Cognitive Psychology & Curriculum

Cognitive psychology is about how people learn and organize knowledge. The focus of cognitive psychologist is on the structure of the mind and the two types of memories, short-term and long-term memory.

There are many prominent educators who leaned toward cognitive psychology in their view of teaching. Montessori believed that struggling students lack intellectual stimulation. Piaget created a framework for cognitive development. More modern examples include Gardner’s work on multiple intelligences.

Whenever teachers adjust the curriculum to the intellectual development of the students this is due in part to the work of cognitive psychology. The most famous and practical example of this would be Bruner’s spiral curriculum. Students are exposed to the same themes and ideas but at varying levels of complexity over time. This sequencing of the curriculum is based in part on the intellectual capacities of the students.  Bruner’s work serves as an example of employing cognitive principles in curriculum development.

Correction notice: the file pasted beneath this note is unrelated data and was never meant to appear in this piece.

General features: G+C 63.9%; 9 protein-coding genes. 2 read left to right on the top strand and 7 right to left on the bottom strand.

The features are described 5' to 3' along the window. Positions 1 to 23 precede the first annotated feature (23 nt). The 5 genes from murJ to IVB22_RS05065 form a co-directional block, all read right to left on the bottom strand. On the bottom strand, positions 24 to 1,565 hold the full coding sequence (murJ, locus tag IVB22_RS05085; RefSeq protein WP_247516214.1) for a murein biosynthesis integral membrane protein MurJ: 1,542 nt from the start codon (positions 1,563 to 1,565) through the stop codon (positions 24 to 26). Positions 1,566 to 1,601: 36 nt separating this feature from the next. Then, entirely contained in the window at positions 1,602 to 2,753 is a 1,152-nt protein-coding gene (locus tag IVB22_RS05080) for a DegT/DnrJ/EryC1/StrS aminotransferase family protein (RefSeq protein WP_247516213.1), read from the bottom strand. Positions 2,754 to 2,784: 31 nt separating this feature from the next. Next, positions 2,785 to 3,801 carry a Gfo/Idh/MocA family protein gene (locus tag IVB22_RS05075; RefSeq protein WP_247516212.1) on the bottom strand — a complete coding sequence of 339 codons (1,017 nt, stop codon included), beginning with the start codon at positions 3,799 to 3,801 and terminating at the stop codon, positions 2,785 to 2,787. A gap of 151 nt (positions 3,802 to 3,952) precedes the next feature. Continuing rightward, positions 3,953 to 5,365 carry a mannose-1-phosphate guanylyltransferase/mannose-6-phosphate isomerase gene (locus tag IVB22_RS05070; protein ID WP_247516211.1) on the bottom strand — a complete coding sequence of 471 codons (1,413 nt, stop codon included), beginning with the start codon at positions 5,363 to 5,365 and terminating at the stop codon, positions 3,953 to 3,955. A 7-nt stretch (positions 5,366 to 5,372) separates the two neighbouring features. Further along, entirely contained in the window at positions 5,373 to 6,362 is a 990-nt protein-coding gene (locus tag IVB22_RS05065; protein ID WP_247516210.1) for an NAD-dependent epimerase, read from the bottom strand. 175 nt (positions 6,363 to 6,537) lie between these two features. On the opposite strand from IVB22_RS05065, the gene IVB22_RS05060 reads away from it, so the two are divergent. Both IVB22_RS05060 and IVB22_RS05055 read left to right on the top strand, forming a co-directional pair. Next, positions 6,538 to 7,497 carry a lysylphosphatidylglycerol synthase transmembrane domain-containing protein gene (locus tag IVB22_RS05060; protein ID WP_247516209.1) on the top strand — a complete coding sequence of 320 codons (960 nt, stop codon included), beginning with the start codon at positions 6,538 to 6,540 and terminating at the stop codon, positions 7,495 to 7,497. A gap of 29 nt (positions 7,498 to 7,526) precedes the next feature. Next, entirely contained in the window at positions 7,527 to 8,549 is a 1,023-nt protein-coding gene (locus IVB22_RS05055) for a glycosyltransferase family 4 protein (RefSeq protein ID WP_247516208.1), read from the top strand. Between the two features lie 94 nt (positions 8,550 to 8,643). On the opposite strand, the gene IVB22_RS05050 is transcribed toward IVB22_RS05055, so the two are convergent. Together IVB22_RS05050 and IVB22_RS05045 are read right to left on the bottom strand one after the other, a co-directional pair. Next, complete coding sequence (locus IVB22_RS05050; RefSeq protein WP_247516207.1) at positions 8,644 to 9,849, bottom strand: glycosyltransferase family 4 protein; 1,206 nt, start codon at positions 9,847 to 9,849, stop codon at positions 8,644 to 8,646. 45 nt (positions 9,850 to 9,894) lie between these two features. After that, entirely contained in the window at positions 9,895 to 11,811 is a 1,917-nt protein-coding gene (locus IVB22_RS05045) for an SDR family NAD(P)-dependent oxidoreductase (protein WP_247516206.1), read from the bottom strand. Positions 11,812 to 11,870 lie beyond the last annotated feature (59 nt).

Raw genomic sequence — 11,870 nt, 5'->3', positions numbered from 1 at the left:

1 thought on “Cognitive Psychology & Curriculum

  1. Pingback: Approach, Method, Procedure, and Techniques In Language Learning | educationalresearchtechniques

Leave a Reply

Fill in your details below or click an icon to log in: Logo

You are commenting using your account. Log Out /  Change )

Google photo

You are commenting using your Google account. Log Out /  Change )

Twitter picture

You are commenting using your Twitter account. Log Out /  Change )

Facebook photo

You are commenting using your Facebook account. Log Out /  Change )

Connecting to %s

This site uses Akismet to reduce spam. Learn how your comment data is processed.